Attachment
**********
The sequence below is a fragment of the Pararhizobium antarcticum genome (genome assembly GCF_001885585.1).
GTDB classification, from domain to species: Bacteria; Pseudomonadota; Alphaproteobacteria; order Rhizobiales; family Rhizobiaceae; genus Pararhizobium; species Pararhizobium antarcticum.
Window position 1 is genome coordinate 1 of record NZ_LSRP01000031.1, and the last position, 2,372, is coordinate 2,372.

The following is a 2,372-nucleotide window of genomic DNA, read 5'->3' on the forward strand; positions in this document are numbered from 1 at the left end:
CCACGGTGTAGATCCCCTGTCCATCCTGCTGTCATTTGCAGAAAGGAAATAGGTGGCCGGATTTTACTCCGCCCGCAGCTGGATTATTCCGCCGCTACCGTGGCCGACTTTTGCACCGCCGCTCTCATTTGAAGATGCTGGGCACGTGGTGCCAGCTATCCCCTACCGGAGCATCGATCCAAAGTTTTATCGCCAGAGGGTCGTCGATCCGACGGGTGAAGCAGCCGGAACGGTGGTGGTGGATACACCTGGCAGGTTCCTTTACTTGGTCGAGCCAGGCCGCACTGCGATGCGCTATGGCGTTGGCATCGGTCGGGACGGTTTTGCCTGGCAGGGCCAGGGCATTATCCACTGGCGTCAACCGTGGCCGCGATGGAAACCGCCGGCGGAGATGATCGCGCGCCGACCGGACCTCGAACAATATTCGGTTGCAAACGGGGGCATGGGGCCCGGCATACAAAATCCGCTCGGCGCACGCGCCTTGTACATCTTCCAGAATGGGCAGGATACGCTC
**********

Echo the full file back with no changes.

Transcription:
The sequence below is a fragment of the Pararhizobium antarcticum genome (genome assembly GCF_001885585.1).
GTDB classification, from domain to species: Bacteria; Pseudomonadota; Alphaproteobacteria; order Rhizobiales; family Rhizobiaceae; genus Pararhizobium; species Pararhizobium antarcticum.
Window position 1 is genome coordinate 1 of record NZ_LSRP01000031.1, and the last position, 2,372, is coordinate 2,372.

The following is a 2,372-nucleotide window of genomic DNA, read 5'->3' on the forward strand; positions in this document are numbered from 1 at the left end:
CCACGGTGTAGATCCCCTGTCCATCCTGCTGTCATTTGCAGAAAGGAAATAGGTGGCCGGATTTTACTCCGCCCGCAGCTGGATTATTCCGCCGCTACCGTGGCCGACTTTTGCACCGCCGCTCTCATTTGAAGATGCTGGGCACGTGGTGCCAGCTATCCCCTACCGGAGCATCGATCCAAAGTTTTATCGCCAGAGGGTCGTCGATCCGACGGGTGAAGCAGCCGGAACGGTGGTGGTGGATACACCTGGCAGGTTCCTTTACTTGGTCGAGCCAGGCCGCACTGCGATGCGCTATGGCGTTGGCATCGGTCGGGACGGTTTTGCCTGGCAGGGCCAGGGCATTATCCACTGGCGTCAACCGTGGCCGCGATGGAAACCGCCGGCGGAGATGATCGCGCGCCGACCGGACCTCGAACAATATTCGGTTGCAAACGGGGGCATGGGGCCCGGCATACAAAATCCGCTCGGCGCACGCGCCTTGTACATCTTCCAGAATGGGCAGGATACGCTC